Sexual Minority Youth Resilience
Sexual minority youth live in a world where heterosexuality is the dominant sexual orientation. When heterosexual identities are defined as ‘‘normal,’’ and recognized as the only acceptable sexual orientation, those that identify as ‘‘other’’ are made invisible, and may be viewed as deviant or unnatural, with the prospect of being targeted for outright violence. Whether or not they experience violence directly, the threat of violence serves to keep many individuals from acknowledging their sexual identities (Andersen, 2007). As Mason (1997) states, ‘‘Indeed there is little doubt that one of the wider social effects of heterosexual hostility is reinforcement of an already pervasive tendency among lesbians and gay men to ‘stay in the closet’ or ‘pass’ as heterosexual’’ (p. 27). This constant reminder of being ‘‘other’’ not only perpetuates the invisibility of GLBT youth, but makes for an increasingly unsafe social world. (Wexler, DiFluvio & Burke (2009). Resilience and marginalized youth: Making a case for personal and collective meaning-making as part of resilience research in public health, Social Science & Medicine 69 (2009) 565–570).
Unlike other marginalized groups, the identity of a sexual minority youth is not ascribed at birth. The formation of individual or collective identity therefore can be seen as a process of ‘‘becoming’’ rather than one of ‘‘being’’ (Phelan, 1993). Individuals who identify as lesbian, gay, bisexual, or transgender often do not have family members or friends who represent ‘‘queer culture’’ (Garnets and D’Augelli, 1994). Negotiating the self without access to others who share similar constructions of identity is often an isolating experience. For this reason, connection to a larger social group with shared experiences is particularly important. (Wexler, DiFluvio & Burke (2009). Resilience and marginalized youth: Making a case for personal and collective meaning-making as part of resilience research in public health, Social Science & Medicine 69 (2009) 565–570).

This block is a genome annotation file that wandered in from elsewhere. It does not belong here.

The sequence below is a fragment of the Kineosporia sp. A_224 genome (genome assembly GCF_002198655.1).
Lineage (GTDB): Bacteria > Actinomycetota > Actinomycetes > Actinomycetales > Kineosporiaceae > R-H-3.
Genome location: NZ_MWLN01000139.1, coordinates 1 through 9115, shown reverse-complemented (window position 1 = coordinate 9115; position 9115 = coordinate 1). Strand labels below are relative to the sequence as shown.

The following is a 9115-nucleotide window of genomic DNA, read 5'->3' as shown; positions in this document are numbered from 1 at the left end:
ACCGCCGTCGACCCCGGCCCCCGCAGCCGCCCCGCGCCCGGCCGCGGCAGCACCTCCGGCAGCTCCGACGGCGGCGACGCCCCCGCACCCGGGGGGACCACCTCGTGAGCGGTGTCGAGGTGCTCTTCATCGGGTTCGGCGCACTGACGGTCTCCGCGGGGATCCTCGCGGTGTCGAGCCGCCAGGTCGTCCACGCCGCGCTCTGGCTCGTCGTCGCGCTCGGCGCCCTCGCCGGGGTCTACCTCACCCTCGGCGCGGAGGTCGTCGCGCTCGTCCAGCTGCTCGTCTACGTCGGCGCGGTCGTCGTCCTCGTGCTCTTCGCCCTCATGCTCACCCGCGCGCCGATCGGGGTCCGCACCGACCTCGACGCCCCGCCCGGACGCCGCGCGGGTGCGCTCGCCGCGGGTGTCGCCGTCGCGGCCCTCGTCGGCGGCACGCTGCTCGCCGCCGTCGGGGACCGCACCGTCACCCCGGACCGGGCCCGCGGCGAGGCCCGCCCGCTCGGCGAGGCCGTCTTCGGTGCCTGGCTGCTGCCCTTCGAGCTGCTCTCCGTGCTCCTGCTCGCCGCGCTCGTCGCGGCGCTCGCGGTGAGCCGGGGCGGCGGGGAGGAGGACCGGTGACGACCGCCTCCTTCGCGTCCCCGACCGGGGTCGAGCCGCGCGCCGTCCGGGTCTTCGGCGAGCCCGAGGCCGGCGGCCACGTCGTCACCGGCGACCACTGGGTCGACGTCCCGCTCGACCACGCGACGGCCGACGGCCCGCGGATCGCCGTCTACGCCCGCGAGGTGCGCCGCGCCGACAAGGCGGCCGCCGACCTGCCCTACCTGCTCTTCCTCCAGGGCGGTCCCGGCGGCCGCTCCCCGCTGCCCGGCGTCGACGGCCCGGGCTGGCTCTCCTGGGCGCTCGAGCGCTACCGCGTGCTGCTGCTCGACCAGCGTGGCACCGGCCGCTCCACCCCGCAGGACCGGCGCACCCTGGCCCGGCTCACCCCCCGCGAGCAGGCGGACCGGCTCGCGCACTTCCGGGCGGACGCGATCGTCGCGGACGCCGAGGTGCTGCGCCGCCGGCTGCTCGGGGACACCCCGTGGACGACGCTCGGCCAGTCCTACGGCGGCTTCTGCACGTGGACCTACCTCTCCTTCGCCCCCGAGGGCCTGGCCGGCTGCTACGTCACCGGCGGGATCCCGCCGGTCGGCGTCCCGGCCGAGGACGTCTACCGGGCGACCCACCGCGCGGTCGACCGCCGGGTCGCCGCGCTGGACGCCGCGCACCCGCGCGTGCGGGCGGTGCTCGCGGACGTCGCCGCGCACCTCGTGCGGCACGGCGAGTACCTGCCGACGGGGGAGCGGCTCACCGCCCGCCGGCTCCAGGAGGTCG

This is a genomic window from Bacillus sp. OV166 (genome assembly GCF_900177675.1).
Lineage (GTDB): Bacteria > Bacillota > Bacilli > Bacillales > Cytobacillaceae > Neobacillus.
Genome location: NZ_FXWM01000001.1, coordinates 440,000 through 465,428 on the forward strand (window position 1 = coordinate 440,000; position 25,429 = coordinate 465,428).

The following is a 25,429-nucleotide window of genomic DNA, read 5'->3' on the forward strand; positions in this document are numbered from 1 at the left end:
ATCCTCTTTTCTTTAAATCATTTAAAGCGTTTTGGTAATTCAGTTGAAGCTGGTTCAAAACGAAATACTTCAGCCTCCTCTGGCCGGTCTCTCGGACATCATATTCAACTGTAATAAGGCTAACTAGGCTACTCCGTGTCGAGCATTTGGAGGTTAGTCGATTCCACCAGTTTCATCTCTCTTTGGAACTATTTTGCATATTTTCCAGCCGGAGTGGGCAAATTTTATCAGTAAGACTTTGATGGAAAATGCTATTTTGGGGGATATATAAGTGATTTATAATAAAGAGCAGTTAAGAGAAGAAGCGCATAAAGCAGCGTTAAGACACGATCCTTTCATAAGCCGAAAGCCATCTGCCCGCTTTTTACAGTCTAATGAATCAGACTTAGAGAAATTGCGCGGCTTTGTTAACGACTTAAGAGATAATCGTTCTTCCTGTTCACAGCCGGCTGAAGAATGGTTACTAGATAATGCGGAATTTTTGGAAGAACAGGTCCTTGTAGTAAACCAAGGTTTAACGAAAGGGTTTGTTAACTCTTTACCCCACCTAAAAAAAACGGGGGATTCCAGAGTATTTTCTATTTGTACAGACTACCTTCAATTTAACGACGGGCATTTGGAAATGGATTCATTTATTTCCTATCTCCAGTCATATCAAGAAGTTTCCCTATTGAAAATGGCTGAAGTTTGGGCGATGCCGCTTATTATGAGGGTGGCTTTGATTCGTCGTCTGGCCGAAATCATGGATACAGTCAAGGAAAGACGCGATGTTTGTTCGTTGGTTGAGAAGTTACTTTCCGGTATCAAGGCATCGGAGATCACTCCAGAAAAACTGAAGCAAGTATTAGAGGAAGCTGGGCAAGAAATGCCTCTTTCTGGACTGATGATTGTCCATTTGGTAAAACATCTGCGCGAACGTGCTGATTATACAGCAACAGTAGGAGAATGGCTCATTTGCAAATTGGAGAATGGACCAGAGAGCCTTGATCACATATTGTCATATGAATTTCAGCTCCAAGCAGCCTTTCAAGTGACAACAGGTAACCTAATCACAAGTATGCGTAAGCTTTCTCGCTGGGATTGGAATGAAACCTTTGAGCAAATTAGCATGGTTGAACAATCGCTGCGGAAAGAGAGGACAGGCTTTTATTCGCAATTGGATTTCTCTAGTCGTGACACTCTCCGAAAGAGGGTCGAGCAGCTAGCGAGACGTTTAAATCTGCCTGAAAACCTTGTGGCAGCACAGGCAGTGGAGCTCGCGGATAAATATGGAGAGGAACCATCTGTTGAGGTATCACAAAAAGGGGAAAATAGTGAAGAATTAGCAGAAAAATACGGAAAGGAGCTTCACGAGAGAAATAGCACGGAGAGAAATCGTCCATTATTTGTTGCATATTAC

In the study of sexual minority youth resilience, it is important to consider the ways in which young people understand their violent and victimizing experiences as manifested in homophobia (DiFulvio, 2004). In a study on contextualizing risk and resilience among sexual minority youth, DiFulvio (2004) found that participants discussed negotiating their sense of self within an antagonistic social world that denies rights and opportunities to its members. For sexual minority youth, there is a constant negotiation of ‘‘self as different’’ in relation to the larger culture. To come out to friends, family or to people in new encounters requires reinforcing a status as ‘‘other’’ than heterosexual such that youth often feel marginalized and disconnected, and may ultimately feel a sense of isolation so powerful as to be devastating. (Wexler, DiFluvio & Burke (2009). Resilience and marginalized youth: Making a case for personal and collective meaning-making as part of resilience research in public health, Social Science & Medicine 69 (2009) 565–570).
IINII uses a revolutionary Design Thinking process to help your school community gain an understanding of one’s sense of self, as well as developing an understanding of students’ and parents’ values; having an understanding of one’s values matters because research has shown that it is linked to better well-being, less stress, and increased confidence in one’s ability to succeed.
Understanding students’ values can be developed with culturally sustaining practices that reflect a student’s identity and experience. Particularly helpful is focusing efforts on cultural competence and relevance and providing opportunities for students to practice bridging differences between diverse identities in a safe environment. To learn how you can create a dynamic youth-centered environment that honors the unique values of your students and parents, visit our website at www.iinii.org, or contact us at email@example.com or 1800-507-2502.